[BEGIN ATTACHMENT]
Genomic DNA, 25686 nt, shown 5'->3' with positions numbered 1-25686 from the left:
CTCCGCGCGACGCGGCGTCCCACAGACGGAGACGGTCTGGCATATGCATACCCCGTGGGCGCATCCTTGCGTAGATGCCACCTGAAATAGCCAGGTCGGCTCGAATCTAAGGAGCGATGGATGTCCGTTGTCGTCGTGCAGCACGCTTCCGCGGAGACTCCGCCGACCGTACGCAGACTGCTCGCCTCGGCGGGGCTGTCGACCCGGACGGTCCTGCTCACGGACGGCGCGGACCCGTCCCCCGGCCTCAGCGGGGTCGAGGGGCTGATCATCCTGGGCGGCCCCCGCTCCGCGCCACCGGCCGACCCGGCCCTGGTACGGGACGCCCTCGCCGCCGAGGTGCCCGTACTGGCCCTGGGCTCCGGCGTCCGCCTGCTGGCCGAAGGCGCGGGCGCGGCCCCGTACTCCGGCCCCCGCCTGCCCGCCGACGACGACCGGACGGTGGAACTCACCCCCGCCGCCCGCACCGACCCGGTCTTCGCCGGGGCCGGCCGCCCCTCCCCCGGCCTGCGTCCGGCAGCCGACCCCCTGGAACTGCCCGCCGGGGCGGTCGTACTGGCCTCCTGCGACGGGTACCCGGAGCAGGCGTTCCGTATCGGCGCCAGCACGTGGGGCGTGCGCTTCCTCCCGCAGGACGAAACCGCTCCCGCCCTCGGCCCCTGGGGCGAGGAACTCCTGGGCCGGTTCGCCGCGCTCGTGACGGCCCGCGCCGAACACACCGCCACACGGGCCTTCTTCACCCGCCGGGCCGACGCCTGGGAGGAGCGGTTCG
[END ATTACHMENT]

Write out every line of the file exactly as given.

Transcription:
Genomic DNA, 25686 nt, shown 5'->3' with positions numbered 1-25686 from the left:
CTCCGCGCGACGCGGCGTCCCACAGACGGAGACGGTCTGGCATATGCATACCCCGTGGGCGCATCCTTGCGTAGATGCCACCTGAAATAGCCAGGTCGGCTCGAATCTAAGGAGCGATGGATGTCCGTTGTCGTCGTGCAGCACGCTTCCGCGGAGACTCCGCCGACCGTACGCAGACTGCTCGCCTCGGCGGGGCTGTCGACCCGGACGGTCCTGCTCACGGACGGCGCGGACCCGTCCCCCGGCCTCAGCGGGGTCGAGGGGCTGATCATCCTGGGCGGCCCCCGCTCCGCGCCACCGGCCGACCCGGCCCTGGTACGGGACGCCCTCGCCGCCGAGGTGCCCGTACTGGCCCTGGGCTCCGGCGTCCGCCTGCTGGCCGAAGGCGCGGGCGCGGCCCCGTACTCCGGCCCCCGCCTGCCCGCCGACGACGACCGGACGGTGGAACTCACCCCCGCCGCCCGCACCGACCCGGTCTTCGCCGGGGCCGGCCGCCCCTCCCCCGGCCTGCGTCCGGCAGCCGACCCCCTGGAACTGCCCGCCGGGGCGGTCGTACTGGCCTCCTGCGACGGGTACCCGGAGCAGGCGTTCCGTATCGGCGCCAGCACGTGGGGCGTGCGCTTCCTCCCGCAGGACGAAACCGCTCCCGCCCTCGGCCCCTGGGGCGAGGAACTCCTGGGCCGGTTCGCCGCGCTCGTGACGGCCCGCGCCGAACACACCGCCACACGGGCCTTCTTCACCCGCCGGGCCGACGCCTGGGAGGAGCGGTTCG